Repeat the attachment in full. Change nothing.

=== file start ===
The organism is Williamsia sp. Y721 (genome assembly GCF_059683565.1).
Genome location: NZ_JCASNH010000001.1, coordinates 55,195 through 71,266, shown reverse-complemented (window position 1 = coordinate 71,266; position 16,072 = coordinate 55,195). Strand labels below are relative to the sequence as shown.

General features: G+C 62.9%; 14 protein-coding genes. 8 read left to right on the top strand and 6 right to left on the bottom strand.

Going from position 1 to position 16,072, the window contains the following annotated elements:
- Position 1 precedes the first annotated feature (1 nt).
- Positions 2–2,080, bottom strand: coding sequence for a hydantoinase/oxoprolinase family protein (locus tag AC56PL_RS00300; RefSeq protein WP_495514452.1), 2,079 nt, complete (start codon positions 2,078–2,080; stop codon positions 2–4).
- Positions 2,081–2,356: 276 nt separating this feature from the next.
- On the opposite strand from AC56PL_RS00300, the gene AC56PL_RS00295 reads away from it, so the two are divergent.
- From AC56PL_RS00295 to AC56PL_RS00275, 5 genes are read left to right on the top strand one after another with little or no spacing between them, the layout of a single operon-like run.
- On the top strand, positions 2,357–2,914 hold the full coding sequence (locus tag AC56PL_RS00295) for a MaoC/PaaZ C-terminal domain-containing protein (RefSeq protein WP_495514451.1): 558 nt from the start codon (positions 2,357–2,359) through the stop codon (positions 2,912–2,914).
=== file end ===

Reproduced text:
The organism is Williamsia sp. Y721 (genome assembly GCF_059683565.1).
Genome location: NZ_JCASNH010000001.1, coordinates 55,195 through 71,266, shown reverse-complemented (window position 1 = coordinate 71,266; position 16,072 = coordinate 55,195). Strand labels below are relative to the sequence as shown.

General features: G+C 62.9%; 14 protein-coding genes. 8 read left to right on the top strand and 6 right to left on the bottom strand.

Going from position 1 to position 16,072, the window contains the following annotated elements:
- Position 1 precedes the first annotated feature (1 nt).
- Positions 2–2,080, bottom strand: coding sequence for a hydantoinase/oxoprolinase family protein (locus tag AC56PL_RS00300; RefSeq protein WP_495514452.1), 2,079 nt, complete (start codon positions 2,078–2,080; stop codon positions 2–4).
- Positions 2,081–2,356: 276 nt separating this feature from the next.
- On the opposite strand from AC56PL_RS00300, the gene AC56PL_RS00295 reads away from it, so the two are divergent.
- From AC56PL_RS00295 to AC56PL_RS00275, 5 genes are read left to right on the top strand one after another with little or no spacing between them, the layout of a single operon-like run.
- On the top strand, positions 2,357–2,914 hold the full coding sequence (locus tag AC56PL_RS00295) for a MaoC/PaaZ C-terminal domain-containing protein (RefSeq protein WP_495514451.1): 558 nt from the start codon (positions 2,357–2,359) through the stop codon (positions 2,912–2,914).